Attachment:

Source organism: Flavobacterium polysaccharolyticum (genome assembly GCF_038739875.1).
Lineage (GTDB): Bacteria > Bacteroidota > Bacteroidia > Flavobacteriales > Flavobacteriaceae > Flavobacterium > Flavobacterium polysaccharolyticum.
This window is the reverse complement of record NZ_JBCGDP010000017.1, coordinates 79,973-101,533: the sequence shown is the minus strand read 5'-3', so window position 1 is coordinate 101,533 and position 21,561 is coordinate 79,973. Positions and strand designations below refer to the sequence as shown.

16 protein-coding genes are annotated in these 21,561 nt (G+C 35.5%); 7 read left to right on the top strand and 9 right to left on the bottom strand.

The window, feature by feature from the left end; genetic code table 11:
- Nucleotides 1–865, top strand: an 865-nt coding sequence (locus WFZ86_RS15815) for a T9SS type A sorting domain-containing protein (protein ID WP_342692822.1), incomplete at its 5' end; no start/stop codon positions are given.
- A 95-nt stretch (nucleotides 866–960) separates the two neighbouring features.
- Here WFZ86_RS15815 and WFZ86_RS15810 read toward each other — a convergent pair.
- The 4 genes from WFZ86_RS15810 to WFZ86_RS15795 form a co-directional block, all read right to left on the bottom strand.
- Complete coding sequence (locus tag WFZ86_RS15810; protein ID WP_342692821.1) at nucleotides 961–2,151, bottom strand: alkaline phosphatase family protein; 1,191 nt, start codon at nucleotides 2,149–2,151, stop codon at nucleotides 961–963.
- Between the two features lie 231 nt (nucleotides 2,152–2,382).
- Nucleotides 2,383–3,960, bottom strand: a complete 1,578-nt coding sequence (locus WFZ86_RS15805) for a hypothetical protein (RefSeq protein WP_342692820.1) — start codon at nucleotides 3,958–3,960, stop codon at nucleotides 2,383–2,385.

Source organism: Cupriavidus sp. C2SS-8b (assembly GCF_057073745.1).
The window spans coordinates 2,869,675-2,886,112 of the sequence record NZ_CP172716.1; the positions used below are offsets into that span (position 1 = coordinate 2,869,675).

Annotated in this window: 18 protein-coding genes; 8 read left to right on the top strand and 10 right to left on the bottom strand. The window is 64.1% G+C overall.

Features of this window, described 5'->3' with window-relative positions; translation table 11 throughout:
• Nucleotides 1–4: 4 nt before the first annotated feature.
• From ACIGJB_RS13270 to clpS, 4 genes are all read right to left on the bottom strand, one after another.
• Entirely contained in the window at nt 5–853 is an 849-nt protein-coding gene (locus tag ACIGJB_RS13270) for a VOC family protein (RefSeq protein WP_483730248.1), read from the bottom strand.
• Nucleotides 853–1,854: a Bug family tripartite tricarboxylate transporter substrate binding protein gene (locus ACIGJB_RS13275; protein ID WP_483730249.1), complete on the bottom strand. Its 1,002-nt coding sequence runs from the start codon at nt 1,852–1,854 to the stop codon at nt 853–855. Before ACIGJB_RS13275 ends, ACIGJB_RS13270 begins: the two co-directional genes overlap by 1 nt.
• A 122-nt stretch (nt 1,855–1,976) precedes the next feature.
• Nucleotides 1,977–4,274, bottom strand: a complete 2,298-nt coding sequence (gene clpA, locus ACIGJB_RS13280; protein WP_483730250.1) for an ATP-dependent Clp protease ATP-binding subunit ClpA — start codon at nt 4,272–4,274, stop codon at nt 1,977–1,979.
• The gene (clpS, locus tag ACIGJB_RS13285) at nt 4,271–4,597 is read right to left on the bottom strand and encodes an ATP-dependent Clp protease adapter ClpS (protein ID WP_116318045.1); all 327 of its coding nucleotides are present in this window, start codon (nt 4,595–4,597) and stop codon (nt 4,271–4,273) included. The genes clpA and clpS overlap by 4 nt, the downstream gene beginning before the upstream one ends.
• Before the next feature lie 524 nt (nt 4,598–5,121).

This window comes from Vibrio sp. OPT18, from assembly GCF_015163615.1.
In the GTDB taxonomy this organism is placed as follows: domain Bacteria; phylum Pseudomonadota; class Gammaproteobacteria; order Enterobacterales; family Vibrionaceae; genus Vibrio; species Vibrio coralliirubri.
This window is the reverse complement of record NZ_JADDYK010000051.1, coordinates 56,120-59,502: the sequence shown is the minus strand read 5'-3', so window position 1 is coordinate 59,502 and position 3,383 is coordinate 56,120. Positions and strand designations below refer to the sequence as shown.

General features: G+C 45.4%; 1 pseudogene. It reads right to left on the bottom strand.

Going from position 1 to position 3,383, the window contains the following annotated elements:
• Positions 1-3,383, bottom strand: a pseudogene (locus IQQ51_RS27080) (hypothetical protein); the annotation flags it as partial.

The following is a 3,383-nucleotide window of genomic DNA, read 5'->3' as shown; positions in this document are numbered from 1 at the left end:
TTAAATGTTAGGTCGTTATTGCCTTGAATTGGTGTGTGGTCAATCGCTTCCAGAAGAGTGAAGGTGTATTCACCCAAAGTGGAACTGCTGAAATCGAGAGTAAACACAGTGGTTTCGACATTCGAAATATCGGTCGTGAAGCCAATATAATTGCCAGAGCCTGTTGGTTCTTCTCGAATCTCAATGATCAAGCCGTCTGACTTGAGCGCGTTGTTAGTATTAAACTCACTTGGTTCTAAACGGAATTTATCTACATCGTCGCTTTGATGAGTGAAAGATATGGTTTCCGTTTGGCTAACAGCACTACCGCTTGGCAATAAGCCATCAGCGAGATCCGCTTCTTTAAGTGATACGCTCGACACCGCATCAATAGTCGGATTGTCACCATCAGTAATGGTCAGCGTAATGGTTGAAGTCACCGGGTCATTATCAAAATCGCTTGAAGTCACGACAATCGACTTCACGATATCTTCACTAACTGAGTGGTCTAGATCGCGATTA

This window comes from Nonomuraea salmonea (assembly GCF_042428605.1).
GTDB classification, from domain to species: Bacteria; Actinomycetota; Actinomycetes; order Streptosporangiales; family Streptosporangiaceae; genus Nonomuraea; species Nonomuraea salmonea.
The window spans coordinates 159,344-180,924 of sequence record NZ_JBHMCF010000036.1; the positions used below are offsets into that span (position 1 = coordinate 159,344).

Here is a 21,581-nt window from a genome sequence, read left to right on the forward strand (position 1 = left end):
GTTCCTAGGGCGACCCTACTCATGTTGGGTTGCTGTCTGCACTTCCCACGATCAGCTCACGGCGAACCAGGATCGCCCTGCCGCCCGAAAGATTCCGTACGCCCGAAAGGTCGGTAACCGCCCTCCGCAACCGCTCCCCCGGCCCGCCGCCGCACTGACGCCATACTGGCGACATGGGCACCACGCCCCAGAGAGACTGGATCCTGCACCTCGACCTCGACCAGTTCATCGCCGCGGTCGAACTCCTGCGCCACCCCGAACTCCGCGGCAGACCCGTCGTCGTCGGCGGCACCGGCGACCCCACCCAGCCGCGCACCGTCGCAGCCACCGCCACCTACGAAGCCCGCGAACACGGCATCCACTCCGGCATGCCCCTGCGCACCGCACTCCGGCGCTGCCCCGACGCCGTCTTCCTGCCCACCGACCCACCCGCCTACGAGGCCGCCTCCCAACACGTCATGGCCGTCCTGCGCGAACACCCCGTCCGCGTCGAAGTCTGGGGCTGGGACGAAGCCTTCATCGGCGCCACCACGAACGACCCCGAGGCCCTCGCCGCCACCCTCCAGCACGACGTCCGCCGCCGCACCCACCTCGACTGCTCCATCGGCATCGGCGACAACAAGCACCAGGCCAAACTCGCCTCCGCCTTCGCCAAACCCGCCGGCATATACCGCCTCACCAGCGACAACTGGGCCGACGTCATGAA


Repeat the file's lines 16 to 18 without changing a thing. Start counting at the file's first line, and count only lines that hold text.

Features of this window, described 5'->3' with window-relative positions; translation table 11 throughout:
• Nucleotides 1–4: 4 nt before the first annotated feature.
• From ACIGJB_RS13270 to clpS, 4 genes are all read right to left on the bottom strand, one after another.